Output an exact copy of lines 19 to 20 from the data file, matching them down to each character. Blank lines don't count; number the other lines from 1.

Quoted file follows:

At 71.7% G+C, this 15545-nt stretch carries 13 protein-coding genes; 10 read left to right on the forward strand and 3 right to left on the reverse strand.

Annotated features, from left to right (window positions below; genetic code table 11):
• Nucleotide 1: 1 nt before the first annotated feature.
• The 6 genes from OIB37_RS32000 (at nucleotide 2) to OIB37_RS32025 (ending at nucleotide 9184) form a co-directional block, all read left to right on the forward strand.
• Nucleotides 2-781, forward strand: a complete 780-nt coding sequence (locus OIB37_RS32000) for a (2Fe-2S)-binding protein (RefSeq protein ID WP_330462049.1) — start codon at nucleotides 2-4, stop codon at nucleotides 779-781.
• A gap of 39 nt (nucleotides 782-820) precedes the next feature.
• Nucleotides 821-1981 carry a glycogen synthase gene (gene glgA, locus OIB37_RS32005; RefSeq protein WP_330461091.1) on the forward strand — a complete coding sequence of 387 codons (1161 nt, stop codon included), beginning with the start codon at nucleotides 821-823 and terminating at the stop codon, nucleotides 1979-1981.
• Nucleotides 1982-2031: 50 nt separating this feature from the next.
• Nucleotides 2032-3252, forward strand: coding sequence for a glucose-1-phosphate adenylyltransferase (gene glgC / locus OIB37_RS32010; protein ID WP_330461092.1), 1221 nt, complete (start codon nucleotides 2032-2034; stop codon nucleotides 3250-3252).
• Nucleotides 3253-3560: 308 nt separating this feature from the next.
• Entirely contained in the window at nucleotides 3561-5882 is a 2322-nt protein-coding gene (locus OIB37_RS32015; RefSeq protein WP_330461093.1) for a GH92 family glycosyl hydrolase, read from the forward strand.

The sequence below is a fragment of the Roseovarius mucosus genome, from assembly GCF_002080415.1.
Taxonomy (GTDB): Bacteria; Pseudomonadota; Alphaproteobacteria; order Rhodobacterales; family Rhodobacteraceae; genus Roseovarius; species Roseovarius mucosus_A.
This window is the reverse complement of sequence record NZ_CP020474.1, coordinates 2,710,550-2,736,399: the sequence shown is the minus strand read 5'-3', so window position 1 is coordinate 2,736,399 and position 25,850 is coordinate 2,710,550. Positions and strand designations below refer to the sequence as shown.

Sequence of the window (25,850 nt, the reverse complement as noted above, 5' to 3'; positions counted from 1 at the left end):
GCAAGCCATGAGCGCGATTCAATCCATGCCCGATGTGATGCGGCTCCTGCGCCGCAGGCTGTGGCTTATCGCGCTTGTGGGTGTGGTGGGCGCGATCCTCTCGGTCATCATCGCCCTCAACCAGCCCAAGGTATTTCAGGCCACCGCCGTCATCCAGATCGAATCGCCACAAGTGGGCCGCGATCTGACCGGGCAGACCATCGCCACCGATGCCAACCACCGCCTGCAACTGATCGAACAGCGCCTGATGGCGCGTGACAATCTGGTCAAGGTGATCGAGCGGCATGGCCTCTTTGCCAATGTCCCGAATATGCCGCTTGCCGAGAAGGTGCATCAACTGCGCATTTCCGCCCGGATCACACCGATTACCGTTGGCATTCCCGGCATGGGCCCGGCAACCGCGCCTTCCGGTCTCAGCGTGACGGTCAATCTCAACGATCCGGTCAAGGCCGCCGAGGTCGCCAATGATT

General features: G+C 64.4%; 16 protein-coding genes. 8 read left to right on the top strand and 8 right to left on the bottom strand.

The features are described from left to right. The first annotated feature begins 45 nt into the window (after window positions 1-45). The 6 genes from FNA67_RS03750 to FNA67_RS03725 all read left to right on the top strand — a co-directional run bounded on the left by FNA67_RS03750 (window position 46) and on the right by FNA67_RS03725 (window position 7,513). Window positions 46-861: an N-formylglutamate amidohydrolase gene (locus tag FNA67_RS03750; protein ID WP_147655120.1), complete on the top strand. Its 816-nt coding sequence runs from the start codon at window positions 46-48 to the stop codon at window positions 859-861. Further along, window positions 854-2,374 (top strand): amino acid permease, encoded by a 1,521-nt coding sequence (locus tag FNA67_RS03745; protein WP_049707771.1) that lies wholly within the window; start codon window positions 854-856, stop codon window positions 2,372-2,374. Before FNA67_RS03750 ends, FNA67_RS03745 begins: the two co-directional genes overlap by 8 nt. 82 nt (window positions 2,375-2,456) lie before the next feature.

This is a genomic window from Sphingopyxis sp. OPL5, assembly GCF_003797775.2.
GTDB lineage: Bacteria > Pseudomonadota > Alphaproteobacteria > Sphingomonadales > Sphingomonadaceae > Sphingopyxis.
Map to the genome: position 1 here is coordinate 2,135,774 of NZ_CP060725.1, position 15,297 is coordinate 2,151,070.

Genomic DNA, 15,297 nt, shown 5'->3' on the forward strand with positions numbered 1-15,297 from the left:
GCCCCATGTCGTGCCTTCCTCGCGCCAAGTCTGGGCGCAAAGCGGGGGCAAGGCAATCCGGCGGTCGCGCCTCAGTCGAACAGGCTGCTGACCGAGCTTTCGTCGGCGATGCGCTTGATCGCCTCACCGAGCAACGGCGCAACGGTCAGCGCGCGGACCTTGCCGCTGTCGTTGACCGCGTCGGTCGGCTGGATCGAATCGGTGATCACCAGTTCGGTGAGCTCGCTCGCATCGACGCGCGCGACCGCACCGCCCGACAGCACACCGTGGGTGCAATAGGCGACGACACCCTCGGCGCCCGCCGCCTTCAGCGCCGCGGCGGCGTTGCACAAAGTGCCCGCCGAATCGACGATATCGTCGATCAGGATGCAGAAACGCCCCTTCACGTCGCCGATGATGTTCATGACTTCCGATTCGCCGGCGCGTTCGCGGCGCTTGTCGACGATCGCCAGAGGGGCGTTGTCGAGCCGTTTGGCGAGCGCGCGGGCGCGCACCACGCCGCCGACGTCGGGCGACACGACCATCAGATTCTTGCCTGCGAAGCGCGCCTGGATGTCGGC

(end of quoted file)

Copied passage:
This is a genomic window from Sphingopyxis sp. OPL5, assembly GCF_003797775.2.
GTDB lineage: Bacteria > Pseudomonadota > Alphaproteobacteria > Sphingomonadales > Sphingomonadaceae > Sphingopyxis.